TRANSCRIPT

Trip Coach: April 8, 2008

Kurt Repanshek, author of "National Parks With Kids," answered your questions about vacations in the National Parks with (and without) children.

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Camas, Wash.: Do you think hiking the Grand Canyon with an 8 year old is feasible? What other things would you recommend to do while at the Grand Canyon to keep our 8 year olds attention and enjoy the experience? Thank you!

Kurt Repanshek: Camas, not knowing your 8-year-old, in general I think hiking the Grand Canyon would be biting off more than they could chew and could be dangerous. Of course, I don't know what their ability is, what time of year you're planning to visit the canyon, which rim, and what you mean by "hiking" the Grand Canyon.

Certainly, walking along the South Rim Trail would be manageable and give your child some eye-popping views, and if you're lucky you might be able to spot some California condors flying along the rim. Perhaps a good hiking option would be to head down the South Kaibab Trail to Cedar Ridge. This hike is 1.5 miles one way and less than a 1,000 foot drop in elevation. It will certainly give you and your 8-year-old a much better perspective of the canyon than from the rim top. Just be sure to carry plenty of water and keep an eye on how your child is holding up to the hike.

Another fun thing for a child would be heading to Desert View and climbing to the top of the replica Watchtower they have there. You might also look into the offerings of the Grand Canyon Field Institute. It has some family classes that are a great way to learn about the canyon, its natural resources, and its ecology.

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Boise, Idaho: I have been trying to plan online a multiple National Parks and Monuments tour. In addition we would like to find State Parks that offer outstanding facilities or historical information. All of the programs have been difficult and unwieldy. Do you have a suggestion for a good program that easily allows for changes in the routes, information on RV Camping Reservations, Senior Rates, individual park openings and closures, etc. We would like to leave here in about two weeks and tour a number of parks to the east of us. We have about six weeks and are considering the parks in WY, SD, ND, and MT, Canada, and WA. We will be traveling in a 30 foot RV with two small (5 lbs. dogs), any special suggestions? bnj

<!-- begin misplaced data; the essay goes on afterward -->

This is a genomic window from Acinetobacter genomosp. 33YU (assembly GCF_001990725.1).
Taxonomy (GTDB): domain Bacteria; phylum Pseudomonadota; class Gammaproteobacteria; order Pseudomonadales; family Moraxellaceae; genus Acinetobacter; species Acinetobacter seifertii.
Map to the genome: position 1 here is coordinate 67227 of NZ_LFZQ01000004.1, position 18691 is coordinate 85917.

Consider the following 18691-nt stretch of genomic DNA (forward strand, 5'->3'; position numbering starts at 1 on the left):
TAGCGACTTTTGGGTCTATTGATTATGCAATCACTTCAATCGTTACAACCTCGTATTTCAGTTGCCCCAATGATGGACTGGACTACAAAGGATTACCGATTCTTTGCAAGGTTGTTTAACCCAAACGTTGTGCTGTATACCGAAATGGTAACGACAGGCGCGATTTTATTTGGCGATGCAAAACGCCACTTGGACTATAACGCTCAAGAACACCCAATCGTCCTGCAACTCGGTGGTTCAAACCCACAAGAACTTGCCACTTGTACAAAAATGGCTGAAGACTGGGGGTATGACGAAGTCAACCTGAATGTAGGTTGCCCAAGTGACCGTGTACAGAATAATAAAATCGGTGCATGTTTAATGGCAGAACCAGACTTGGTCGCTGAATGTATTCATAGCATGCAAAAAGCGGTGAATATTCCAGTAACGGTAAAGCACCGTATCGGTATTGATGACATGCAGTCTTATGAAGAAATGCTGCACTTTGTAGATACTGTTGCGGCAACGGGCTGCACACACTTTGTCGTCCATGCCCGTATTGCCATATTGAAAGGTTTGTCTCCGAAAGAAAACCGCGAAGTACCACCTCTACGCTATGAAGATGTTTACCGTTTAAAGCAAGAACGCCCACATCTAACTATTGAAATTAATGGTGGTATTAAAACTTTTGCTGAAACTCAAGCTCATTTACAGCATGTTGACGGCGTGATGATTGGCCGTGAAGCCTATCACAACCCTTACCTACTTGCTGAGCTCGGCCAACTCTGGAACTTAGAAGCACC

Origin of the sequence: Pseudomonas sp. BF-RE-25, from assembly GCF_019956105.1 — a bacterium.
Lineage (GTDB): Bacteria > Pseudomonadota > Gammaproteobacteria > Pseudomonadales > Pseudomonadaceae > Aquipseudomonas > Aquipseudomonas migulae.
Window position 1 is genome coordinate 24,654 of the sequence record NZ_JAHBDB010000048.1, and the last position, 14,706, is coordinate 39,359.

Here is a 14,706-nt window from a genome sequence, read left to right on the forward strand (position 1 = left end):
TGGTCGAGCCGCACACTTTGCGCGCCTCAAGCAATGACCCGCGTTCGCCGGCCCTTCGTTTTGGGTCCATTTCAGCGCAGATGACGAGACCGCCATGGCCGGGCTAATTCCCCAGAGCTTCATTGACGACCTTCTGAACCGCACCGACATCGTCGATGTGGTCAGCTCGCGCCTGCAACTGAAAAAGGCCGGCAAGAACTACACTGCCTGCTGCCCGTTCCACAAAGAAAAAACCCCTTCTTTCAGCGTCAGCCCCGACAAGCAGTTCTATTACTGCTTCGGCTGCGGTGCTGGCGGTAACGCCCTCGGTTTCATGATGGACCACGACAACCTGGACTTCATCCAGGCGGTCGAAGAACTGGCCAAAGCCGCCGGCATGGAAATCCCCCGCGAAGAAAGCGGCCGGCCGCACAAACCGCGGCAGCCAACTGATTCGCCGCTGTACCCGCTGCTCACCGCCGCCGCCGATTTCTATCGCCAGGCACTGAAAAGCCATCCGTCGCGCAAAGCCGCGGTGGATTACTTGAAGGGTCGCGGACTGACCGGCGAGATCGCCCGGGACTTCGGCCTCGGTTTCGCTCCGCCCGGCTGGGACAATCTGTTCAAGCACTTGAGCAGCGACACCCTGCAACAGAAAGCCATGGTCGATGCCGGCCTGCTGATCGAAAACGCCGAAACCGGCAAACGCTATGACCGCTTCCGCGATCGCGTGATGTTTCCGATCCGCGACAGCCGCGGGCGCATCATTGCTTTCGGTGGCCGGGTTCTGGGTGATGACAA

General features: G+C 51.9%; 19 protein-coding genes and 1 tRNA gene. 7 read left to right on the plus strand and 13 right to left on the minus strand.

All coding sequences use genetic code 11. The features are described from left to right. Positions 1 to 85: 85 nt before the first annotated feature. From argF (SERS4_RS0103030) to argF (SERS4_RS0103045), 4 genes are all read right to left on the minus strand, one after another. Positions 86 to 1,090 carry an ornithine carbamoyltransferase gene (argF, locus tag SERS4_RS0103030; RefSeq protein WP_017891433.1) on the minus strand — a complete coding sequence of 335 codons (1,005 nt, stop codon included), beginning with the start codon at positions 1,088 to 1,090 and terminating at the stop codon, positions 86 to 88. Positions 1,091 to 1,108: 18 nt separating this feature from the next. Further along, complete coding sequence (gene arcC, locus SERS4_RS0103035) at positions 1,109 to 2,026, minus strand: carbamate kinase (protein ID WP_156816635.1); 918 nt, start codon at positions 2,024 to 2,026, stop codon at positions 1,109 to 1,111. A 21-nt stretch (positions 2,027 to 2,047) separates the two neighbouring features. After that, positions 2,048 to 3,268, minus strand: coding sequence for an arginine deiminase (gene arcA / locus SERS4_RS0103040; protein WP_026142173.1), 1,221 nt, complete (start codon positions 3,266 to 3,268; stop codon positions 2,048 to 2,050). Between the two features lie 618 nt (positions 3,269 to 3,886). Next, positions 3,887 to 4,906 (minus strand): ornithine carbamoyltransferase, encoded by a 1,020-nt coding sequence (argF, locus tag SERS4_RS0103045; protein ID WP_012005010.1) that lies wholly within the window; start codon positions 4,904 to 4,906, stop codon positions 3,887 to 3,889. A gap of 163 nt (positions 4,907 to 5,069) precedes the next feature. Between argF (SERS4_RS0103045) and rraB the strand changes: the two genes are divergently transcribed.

Kurt Repanshek: Boise, you ask a question that requires a great deal of time and research. I admire your ambition. I would start by deciding which national parks you'd like to visit, then fill in the blanks.

A great resource to begin would be the National Recreation Reservation Service. This site will help you plot the 'federal' aspects of your trip—the national parks, possible U.S. Forest Service campgrounds, even BLM and US Fish and Wildlife Service refuges where you might want to stay. Unfortunately, it doesn't track state parks or Canadian parks.

You'll probably want to invest in a Woodall's Guide, which will help you decide which RV parks to reserve a spot at. Good luck!

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NYC: Kurt, I enjoy your website, NationalParksTraveler.com. This past weekend you talked about a body that was found at the Grand Canyon. How safe are our national parks, and what precautions should visitors take?

Kurt Repanshek: NYC, you ask a good question, one that sometimes I wonder if enough park visitors ask themselves before they pass into a national park.

I've been roaming national parks for more than three decades and about the worst injury I've suffered is a blister or two. What visitors have to keep in mind is that national parks can be rugged, wild places. The animals are not tame, the mountains can be steep, and the rivers swift.

On top of that, there are a lot of other people in the parks who are on vacation and not always paying as much attention as they should be. Now, the recent incident in the Grand Canyon was a very unfortunate one, to say the least. What the circumstances were behind it remain to be seen.

That said, I believe that if you go in prepared for your vacation in a national park and know largely what to expect, that parks can be very safe, magical places. If you're going into the backcountry, it's prudent—in addition to all the usual camping gear—to have a good topographical map, a compass, and, more and more these days as prices come down, a good GPS unit to ensure that you'll be able to find your way not just to your campsites but back to your car.

Before you head off into the backcountry, don't be afraid to ask a ranger what conditions are like. Have there been any animal sightings of concern? Are rivers and streams running high? What's the fire danger?

In the front country, keep an eye on your children to be sure they don't get too close to a cliff, geothermal feature, rip tide, water fall, etc, etc. And keep an eye out on other visitors who might not be paying terribly good attention as they drive out of a parking lot you're trying to cross on foot or pulling too quickly into or out of a scenic overlook.

Finally, I think it's also important to remember your own personal responsibility. You can't expect others to be looking out for you.

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